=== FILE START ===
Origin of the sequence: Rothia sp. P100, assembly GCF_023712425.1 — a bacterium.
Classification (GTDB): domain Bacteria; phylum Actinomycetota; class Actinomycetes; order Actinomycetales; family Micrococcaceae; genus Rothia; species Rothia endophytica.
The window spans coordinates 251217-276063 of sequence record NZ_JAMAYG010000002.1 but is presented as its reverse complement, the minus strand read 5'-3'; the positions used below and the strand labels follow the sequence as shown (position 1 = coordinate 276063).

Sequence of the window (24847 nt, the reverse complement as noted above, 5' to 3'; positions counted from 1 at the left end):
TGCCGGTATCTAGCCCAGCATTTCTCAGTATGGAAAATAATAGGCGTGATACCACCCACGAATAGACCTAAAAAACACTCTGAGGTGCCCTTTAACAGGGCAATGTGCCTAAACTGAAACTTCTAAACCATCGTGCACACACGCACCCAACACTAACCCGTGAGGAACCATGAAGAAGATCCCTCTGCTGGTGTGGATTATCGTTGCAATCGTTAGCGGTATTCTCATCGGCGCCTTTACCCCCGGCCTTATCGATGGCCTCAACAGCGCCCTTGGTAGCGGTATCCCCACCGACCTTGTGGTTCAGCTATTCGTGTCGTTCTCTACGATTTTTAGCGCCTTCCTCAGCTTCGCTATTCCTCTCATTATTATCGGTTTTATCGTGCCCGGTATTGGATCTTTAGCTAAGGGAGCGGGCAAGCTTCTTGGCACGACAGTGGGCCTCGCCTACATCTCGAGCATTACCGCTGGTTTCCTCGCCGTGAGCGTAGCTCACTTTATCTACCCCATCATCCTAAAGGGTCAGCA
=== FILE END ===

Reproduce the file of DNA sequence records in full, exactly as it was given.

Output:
Origin of the sequence: Rothia sp. P100, assembly GCF_023712425.1 — a bacterium.
Classification (GTDB): domain Bacteria; phylum Actinomycetota; class Actinomycetes; order Actinomycetales; family Micrococcaceae; genus Rothia; species Rothia endophytica.
The window spans coordinates 251217-276063 of sequence record NZ_JAMAYG010000002.1 but is presented as its reverse complement, the minus strand read 5'-3'; the positions used below and the strand labels follow the sequence as shown (position 1 = coordinate 276063).

Sequence of the window (24847 nt, the reverse complement as noted above, 5' to 3'; positions counted from 1 at the left end):
TGCCGGTATCTAGCCCAGCATTTCTCAGTATGGAAAATAATAGGCGTGATACCACCCACGAATAGACCTAAAAAACACTCTGAGGTGCCCTTTAACAGGGCAATGTGCCTAAACTGAAACTTCTAAACCATCGTGCACACACGCACCCAACACTAACCCGTGAGGAACCATGAAGAAGATCCCTCTGCTGGTGTGGATTATCGTTGCAATCGTTAGCGGTATTCTCATCGGCGCCTTTACCCCCGGCCTTATCGATGGCCTCAACAGCGCCCTTGGTAGCGGTATCCCCACCGACCTTGTGGTTCAGCTATTCGTGTCGTTCTCTACGATTTTTAGCGCCTTCCTCAGCTTCGCTATTCCTCTCATTATTATCGGTTTTATCGTGCCCGGTATTGGATCTTTAGCTAAGGGAGCGGGCAAGCTTCTTGGCACGACAGTGGGCCTCGCCTACATCTCGAGCATTACCGCTGGTTTCCTCGCCGTGAGCGTAGCTCACTTTATCTACCCCATCATCCTAAAGGGTCAGCA